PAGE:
Is there a more dread word in retail than taxes? It’s definitely not the best part of starting a business. Just the opposite.
If you’re selling a physical product you are going to have to collect sales tax in at least one state, the state where you are located (unless it’s one of the 5 states without sales tax). If you are working with a drop shipper that has warehouses in other states (called a nexus in tax lingo), you will need to consider if you have to collect taxes in those states, as well.
If you determine you need to collect taxes in a state, you will need to register in those states to collect sales tax and you are then responsible to reporting and filing with those states.
You will also need to set up your shopping platform to accurately collect and itemize those taxes during the checkout process.
Woocommerce allows you to set all of this up, but it is probably the most complicated part (not the interface, just understanding when and how much to collect).
The other alternative is to use a plug-in. The most popular one appears to be TaxJar (it’s also a great source of tax information), but, as slick and time-saving as it appears, there are fees associated with using it. Another cost to consider if you are trying to keep to a budget.
Have you ever noticed the address at the bottom of many promotional emails or newsletters? It’s there for a reason. It’s the law in the U.S. The CAN-SPAM Act of 2003 requires that any business sending promotional emails, among other requirements, must have a physical location cited in the email. The fines are big, too, so the risk of just pleading ignorance and leaving it off didn’t seem like a good strategy.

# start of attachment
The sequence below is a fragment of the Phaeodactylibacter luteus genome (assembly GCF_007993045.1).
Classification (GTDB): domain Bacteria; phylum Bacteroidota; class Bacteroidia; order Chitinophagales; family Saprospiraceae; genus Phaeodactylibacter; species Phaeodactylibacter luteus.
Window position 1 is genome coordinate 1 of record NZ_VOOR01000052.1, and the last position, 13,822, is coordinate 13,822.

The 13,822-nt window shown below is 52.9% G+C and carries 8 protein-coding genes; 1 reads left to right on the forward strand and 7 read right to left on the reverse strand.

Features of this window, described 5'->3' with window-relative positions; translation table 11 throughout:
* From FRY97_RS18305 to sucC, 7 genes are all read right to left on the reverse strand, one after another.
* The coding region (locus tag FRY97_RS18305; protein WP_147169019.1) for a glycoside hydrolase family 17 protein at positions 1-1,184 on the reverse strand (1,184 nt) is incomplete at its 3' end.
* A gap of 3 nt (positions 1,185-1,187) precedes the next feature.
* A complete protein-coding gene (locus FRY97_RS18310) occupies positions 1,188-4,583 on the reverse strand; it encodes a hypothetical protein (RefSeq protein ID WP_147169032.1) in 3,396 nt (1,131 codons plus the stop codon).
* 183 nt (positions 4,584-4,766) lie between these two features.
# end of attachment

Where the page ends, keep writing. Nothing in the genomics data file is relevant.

I don’t expect a lot of physical mail, so I ended up going with a virtual mailbox. For $10 a month, I get an Boston address I can use on any newsletters or promotional emails (I’ll also use it with my author site). Any mail gets scanned and sent to my email and I have an additional option to ship the actual letter or package on to my house.
That seemed like a fair price to pay for peace of mind and staying on the right side of the law.
In the end, it took about 45 days (this was part-time work in the evening/weekends) to get the Kick & Cadence up and running. I learned a lot about shopping platforms, dropshipping, printing, taxes, payment gateways, shipping and spam law. You will too if you decide to take the plunge into online retailing. Nothing guarantees success, but I hope this gives you a leg-up on some of the decisions you’ll need to make as a potential store owner.